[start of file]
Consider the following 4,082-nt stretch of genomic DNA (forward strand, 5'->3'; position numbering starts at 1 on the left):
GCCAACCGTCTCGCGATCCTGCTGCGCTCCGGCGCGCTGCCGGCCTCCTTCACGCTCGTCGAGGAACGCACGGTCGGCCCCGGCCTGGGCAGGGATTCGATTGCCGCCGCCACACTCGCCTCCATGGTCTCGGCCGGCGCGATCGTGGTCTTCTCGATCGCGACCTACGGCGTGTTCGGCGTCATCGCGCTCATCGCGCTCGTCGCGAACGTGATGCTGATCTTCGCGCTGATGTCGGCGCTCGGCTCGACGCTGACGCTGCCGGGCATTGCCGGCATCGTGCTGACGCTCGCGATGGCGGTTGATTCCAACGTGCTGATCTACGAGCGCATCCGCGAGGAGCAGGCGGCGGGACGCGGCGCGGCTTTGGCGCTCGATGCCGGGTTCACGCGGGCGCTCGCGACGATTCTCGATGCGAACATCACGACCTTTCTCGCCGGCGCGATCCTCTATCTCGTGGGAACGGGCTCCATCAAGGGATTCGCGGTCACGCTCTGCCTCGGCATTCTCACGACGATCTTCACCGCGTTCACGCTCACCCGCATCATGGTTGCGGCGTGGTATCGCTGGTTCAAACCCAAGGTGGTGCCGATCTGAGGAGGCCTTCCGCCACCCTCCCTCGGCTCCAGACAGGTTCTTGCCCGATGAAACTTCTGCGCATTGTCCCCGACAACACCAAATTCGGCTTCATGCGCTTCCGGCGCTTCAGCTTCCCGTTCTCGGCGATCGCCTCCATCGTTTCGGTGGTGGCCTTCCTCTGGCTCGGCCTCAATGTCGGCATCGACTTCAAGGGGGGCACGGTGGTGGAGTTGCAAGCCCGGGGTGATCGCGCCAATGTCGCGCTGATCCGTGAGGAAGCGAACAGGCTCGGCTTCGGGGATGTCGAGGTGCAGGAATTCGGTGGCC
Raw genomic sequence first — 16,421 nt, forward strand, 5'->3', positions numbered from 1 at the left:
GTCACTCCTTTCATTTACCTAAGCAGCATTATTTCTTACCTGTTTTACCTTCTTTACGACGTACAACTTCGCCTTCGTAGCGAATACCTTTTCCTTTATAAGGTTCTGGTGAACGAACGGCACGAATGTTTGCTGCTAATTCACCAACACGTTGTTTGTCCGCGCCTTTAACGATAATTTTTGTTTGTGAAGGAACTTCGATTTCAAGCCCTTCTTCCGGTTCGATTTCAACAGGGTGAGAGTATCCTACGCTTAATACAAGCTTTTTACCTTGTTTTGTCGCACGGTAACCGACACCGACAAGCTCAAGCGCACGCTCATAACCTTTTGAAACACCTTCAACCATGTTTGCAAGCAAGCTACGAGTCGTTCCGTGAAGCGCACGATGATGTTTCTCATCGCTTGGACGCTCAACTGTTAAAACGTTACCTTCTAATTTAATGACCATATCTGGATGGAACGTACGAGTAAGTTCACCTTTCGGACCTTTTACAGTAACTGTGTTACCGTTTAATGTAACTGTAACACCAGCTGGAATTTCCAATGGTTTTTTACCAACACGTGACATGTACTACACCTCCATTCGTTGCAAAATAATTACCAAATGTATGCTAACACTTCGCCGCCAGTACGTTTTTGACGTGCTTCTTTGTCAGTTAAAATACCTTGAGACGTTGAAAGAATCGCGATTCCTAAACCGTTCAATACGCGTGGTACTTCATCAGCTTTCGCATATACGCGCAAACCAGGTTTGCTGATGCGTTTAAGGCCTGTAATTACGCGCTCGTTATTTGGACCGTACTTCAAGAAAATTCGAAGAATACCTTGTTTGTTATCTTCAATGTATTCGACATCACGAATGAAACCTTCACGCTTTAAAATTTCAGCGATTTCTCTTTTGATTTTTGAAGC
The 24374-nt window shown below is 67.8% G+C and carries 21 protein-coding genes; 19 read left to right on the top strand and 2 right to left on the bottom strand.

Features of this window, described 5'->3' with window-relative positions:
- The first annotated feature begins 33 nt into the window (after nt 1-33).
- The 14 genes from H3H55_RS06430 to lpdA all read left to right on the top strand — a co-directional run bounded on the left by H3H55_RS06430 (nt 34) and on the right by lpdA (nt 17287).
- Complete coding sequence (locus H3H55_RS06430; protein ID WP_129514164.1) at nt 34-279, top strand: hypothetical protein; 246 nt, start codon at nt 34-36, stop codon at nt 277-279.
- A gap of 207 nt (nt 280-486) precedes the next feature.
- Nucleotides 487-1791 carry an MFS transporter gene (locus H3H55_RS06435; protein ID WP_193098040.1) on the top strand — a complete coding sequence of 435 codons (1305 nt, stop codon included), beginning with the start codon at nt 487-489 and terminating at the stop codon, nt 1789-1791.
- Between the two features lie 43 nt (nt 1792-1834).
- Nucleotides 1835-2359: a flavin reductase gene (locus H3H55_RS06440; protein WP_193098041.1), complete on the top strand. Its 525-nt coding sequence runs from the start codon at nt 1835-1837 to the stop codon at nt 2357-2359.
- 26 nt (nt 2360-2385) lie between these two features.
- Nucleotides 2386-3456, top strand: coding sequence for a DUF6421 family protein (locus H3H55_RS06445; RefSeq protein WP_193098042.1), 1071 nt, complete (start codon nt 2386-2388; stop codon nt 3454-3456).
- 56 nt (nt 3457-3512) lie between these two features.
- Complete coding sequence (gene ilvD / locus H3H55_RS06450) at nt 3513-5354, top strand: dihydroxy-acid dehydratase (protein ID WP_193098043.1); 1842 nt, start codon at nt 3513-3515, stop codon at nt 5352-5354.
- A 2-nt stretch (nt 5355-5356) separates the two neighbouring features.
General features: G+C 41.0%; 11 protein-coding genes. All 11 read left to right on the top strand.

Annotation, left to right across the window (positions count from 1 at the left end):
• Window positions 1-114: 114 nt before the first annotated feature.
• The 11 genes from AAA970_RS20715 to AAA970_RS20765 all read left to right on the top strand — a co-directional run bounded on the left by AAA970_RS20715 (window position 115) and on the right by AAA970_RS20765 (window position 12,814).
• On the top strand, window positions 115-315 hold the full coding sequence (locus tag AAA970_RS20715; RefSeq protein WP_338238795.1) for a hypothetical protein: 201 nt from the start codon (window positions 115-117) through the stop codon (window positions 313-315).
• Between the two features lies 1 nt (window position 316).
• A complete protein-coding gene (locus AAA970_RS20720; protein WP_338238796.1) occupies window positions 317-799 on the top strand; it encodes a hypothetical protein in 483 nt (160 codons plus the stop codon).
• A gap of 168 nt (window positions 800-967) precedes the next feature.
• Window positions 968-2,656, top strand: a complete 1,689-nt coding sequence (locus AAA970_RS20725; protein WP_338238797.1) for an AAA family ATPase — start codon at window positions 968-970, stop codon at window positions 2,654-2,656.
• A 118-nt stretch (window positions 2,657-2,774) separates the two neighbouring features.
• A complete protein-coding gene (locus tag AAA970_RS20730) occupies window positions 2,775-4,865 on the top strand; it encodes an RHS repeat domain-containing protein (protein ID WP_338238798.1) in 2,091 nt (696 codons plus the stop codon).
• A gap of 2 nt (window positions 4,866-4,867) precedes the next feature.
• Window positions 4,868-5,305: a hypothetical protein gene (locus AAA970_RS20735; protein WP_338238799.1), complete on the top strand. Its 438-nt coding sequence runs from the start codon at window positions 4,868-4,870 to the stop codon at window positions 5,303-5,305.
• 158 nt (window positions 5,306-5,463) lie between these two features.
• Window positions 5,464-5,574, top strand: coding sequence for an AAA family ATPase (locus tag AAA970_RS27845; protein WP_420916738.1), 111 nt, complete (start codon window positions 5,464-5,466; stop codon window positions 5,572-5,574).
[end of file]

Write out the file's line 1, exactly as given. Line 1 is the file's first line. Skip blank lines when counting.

Consider the following 4,082-nt stretch of genomic DNA (forward strand, 5'->3'; position numbering starts at 1 on the left):